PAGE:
National Student Housing Report – May 2024

Despite slowing, rent growth and preleasing remained strong in April, according to the latest Yardi Matrix report.

Image by Dianne Gralnick/
Student housing preleasing for the 2024-2025 school year is
trending more in line with last year, reaching
73.5 percent in April 2024. Image by Dianne Gralnick/

The student housing market continued its strong performance in April, with preleasing on par with last year’s record pace and moderating rent growth, according to the latest student housing report from Yardi Matrix.

Preleasing at Yardi 200 universities reached 73.5 percent in April, marking a 50-basis-point increase year-over-year. The average rent per bed hit $895, coupled with a 5.5 percent rent growth, slightly lower than the average 6 percent for the leasing season so far. While rent growth moderated, it remains well above the historical average growth rate of 3.5 percent.

Yardi Matrix forecasts that 46,285 new beds will come online across Yardi 200 schools in 2024—an increase compared to the 37,576 beds delivered in 2023. Investment has been similar to last year’s activity, with 18 properties sold in the first four months of 2024. The average price per bed climbed to $100,857—well ahead of previous years.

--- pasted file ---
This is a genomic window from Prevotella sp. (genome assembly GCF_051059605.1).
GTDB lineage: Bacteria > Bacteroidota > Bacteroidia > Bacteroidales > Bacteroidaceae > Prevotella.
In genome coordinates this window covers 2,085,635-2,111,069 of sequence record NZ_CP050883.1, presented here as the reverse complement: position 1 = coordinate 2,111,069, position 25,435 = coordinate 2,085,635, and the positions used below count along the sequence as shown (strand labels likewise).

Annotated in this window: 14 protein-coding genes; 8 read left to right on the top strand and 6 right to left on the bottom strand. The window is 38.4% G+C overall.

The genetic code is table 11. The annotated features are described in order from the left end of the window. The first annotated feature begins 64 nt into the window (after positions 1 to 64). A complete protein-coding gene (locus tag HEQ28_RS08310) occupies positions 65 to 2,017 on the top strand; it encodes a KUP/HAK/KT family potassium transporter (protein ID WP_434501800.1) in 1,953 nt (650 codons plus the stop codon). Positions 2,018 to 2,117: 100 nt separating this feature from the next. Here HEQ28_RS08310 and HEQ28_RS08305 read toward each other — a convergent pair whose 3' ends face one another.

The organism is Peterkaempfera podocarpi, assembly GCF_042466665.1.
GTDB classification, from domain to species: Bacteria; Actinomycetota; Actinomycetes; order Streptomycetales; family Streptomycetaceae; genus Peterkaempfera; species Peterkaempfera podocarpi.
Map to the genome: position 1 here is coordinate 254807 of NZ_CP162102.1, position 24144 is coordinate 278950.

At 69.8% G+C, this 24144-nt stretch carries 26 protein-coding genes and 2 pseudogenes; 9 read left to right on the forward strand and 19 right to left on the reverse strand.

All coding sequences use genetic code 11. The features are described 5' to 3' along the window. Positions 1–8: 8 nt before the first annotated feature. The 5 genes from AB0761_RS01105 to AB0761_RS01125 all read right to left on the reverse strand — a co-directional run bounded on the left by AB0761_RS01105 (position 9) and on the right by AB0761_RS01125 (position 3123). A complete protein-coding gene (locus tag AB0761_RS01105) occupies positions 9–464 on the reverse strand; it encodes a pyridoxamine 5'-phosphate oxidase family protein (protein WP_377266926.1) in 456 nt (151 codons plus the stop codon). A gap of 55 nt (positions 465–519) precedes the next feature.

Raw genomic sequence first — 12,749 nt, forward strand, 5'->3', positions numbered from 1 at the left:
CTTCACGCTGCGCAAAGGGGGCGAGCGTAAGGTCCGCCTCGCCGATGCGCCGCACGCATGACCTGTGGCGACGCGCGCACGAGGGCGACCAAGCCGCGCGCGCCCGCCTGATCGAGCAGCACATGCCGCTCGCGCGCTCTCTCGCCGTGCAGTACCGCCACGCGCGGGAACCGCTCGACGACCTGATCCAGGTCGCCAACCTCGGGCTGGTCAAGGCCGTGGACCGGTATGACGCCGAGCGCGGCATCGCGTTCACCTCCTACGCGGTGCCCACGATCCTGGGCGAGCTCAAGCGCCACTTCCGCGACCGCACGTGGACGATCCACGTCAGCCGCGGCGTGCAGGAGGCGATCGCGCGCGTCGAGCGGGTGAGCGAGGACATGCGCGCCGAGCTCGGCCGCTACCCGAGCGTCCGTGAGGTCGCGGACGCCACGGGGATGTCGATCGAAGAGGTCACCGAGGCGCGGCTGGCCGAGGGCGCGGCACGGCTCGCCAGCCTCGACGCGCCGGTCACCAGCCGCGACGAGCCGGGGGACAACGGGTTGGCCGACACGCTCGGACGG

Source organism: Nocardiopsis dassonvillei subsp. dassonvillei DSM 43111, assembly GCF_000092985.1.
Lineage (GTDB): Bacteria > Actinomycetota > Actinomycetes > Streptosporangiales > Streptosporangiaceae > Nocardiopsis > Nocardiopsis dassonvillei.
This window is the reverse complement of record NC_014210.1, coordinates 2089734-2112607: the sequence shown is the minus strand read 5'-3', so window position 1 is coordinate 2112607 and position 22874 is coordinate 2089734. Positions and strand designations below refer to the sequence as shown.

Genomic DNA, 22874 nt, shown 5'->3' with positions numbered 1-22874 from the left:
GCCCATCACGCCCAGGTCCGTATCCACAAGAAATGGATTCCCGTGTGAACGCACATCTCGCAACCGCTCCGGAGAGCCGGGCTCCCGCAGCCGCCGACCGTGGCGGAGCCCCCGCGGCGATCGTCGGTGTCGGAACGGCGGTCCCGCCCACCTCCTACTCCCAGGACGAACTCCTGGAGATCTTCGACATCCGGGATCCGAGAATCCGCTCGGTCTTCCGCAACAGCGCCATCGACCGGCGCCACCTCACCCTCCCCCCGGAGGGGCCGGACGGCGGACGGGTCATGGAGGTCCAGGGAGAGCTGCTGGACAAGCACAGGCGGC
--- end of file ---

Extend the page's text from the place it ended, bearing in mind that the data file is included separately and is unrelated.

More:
Rent growth slows but remains strong

Rent growth chart
Rent growth slowed from
6.8 percent early on in the season and 5.9 percent last month, but has averaged 6 percent throughout the leasing
season. Image courtesy of Yardi Matrix

With some schools already fully preleased for the 2024-2025 academic year, 19 markets were at least 90 percent preleased, including Ole Miss (100 percent), Kentucky (93.3 percent), Purdue (93 percent) and James Madison (92.5 percent). A total of 22 schools were less than 50 percent preleased as of April, such as UT–Arlington (44.7 percent) and Georgia State (47 percent).

As for rent growth, 35 markets posted double-digit increases, while 23 experienced rent declines. Large primary state schools and secondary and tertiary state schools especially across the Sun Belt which also had an increase in enrollment, have seen the biggest rent gains.

Tennessee continues to lead all large student housing markets in terms of rent growth, with rents up 17.6 percent since April 2023, followed by Clemson (16.7 percent), Ohio State (15.4 percent), North Texas (15.3 percent), Cornell (14.4percent) and Appalachian State (13.6 percent). Markets with declining rents, some of which didn’t hit the 90 percent preleasing mark for the fall 2023 school year, include Washington State (-8.1 percent), Sothern California (-5.7 percent) and Nevada-Reno (-3.4 percent).

Read the full Yardi Matrix report.

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